I'm launching several concurrent queries to Athena via a Python application.

Given Athena's history of queries, it seems that multiple queries are all indeed received at the same time by Athena, and processed concurrently.

However, it turns out that the overall query running time is not that different from sending queries one after the other.

Example: sending three queries sequentially vs concurrently:

# sequentially
           received at       took      finished at
query_1       22:01:14         6s         22:01:20
query_2       22:01:20         6s         22:01:27
query_3       22:01:27         5s         22:01:25

# concurrently
           received at       took      finished at
query_1       22:02:25        17s         22:02:42
query_2       22:02:25        17s         22:02:42
query_3       22:02:25        17s         22:02:42

According to these results, in the second case, it seems that Athena, although pretending to be treating the queries concurrently, effectively processed them in a sequential manner.

Is there some configuration I wouldn't be aware of, to make Athena effectively process multiple queries concurrently? Ideally, in this example, the three queries processed concurrently would take a global running time of 6s (the longest time of the three individual queries).

Note: these are three queries targeting the same database/table, backed by the same (single) Parquet file in S3. This Parquet file is approx. 70Mb big and has 2.5M rows with a half-dozen columns.

  • Athena will run queries concurrently and it's very unlikely that the numbers you are seeing are due to Athena. To figure out what it is you have to give us some more context, the code you use to produce the measurements, for example. How are you waiting for the queries to complete? – Theo Apr 16 at 12:05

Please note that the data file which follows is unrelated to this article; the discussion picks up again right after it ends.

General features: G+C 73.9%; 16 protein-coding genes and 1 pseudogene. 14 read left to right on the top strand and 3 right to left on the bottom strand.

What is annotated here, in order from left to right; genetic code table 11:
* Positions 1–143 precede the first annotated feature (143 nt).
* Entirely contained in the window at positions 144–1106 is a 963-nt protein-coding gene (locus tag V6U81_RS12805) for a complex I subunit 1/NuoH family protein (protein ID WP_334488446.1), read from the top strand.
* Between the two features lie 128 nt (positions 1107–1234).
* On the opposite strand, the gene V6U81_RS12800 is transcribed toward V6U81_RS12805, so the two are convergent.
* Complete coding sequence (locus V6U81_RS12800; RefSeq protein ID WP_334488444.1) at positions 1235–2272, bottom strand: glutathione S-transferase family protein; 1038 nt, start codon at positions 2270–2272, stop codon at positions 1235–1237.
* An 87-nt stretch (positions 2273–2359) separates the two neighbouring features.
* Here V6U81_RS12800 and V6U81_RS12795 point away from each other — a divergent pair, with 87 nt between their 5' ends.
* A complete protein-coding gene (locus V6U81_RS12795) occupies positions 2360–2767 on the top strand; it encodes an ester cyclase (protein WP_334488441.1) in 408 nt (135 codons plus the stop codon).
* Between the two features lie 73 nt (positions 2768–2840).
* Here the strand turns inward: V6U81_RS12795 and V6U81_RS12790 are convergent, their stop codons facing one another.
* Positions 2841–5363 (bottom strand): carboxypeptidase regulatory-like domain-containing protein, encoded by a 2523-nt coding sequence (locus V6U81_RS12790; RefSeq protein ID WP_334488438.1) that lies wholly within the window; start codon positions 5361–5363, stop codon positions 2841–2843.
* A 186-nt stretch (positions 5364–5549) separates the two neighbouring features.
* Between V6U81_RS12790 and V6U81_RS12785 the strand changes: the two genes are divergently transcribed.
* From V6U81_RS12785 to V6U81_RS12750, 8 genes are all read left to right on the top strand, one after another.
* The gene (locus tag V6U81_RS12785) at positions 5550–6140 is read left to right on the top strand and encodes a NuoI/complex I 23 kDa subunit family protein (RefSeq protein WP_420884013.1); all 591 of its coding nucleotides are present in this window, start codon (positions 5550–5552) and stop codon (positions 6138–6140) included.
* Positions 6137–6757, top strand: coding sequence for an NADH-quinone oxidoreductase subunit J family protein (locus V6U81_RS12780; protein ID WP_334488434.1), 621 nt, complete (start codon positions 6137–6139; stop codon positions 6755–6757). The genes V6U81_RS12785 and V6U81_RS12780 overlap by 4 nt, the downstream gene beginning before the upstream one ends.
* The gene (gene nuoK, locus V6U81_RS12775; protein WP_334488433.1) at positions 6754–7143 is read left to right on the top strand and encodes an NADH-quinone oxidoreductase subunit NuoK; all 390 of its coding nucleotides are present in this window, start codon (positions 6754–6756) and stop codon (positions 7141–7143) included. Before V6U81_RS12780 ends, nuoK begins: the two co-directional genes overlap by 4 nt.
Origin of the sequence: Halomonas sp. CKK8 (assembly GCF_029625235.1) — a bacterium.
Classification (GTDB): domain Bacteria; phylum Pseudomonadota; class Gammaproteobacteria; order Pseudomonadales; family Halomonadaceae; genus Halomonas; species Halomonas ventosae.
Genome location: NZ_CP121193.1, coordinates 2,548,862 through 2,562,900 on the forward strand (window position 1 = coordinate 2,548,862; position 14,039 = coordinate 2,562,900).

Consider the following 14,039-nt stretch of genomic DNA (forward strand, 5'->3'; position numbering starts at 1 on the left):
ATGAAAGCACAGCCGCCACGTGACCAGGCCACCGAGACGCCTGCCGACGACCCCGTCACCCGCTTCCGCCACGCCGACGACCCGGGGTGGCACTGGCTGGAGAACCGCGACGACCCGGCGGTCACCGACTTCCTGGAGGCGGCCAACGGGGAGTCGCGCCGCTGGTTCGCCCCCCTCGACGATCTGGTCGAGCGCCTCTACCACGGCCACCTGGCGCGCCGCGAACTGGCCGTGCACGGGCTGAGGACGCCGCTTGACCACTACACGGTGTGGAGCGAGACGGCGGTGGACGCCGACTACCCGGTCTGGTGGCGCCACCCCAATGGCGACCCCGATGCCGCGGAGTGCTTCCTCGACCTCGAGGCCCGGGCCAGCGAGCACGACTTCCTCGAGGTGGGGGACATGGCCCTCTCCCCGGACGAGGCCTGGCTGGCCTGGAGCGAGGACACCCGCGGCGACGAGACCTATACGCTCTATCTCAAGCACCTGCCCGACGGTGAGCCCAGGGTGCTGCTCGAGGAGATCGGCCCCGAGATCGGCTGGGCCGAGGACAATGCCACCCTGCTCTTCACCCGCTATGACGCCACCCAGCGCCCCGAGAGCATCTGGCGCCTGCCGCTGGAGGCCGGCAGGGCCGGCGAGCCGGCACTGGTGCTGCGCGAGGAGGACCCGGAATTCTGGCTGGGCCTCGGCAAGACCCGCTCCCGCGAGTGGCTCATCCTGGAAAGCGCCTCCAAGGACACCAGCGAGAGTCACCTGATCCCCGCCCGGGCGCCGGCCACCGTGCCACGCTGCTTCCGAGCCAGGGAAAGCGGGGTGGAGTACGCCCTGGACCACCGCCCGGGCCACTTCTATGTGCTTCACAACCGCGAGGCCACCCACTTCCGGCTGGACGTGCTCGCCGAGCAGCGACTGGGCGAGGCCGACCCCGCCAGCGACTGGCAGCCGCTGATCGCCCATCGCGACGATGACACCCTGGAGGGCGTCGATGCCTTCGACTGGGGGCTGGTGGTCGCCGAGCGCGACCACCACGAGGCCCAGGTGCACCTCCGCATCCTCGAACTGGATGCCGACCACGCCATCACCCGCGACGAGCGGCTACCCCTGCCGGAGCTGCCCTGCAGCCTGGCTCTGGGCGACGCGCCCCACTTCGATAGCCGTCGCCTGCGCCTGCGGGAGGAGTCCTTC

• @Theo thanks for your comment — these numbers are coming straight from Athena's history log of queries, not from my system. – Jivan Apr 16 at 12:06
  • Show us the code that started the queries and the code that extracted the numbers from the query history. It looks very unlikely that three queries would have the exact start and end durations when we're talking 17 seconds runtime. We run hundreds of concurrent queries and don't see this behaviour. – Theo Apr 16 at 12:12

In general the way you run concurrent queries in Athena is to run as many StartQueryExecution calls as you need, collect the query execution IDs, and then poll using GetQueryExecution for each one to be completed. Athena runs each query independently, concurrently, and asynchronously.

Depending on how long you wait between polling each query execution ID it may look like queries take different amounts of time. You can use the Statistics.EngineExecutionTimeInMillis property of the response from GetQueryExecution to see how long the query executed in Athena, and the difference between the Status.SubmissionDateTime and Status.CompletionDateTime properties to see the total time between when Athena received the query and when the response was available. Usually these two numbers are very close, and if there is a difference your query got queued internally in Athena.

The numbers in your question look unlikely. That they ended on the exact same second after running for 17 seconds looks suspicious. How many times did you run your experiment? If you look at Statistics.EngineExecutionTimeInMillis do they differ in the number of milliseconds, or are all numbers identical? Did you set ClientRequestToken, and if so, was it the same value for all three queries (in that case you actually only ran one).

What do you mean by "concurrently", do you start and poll from different threads, or poll in a single loop? How long did you wait between each poll call?

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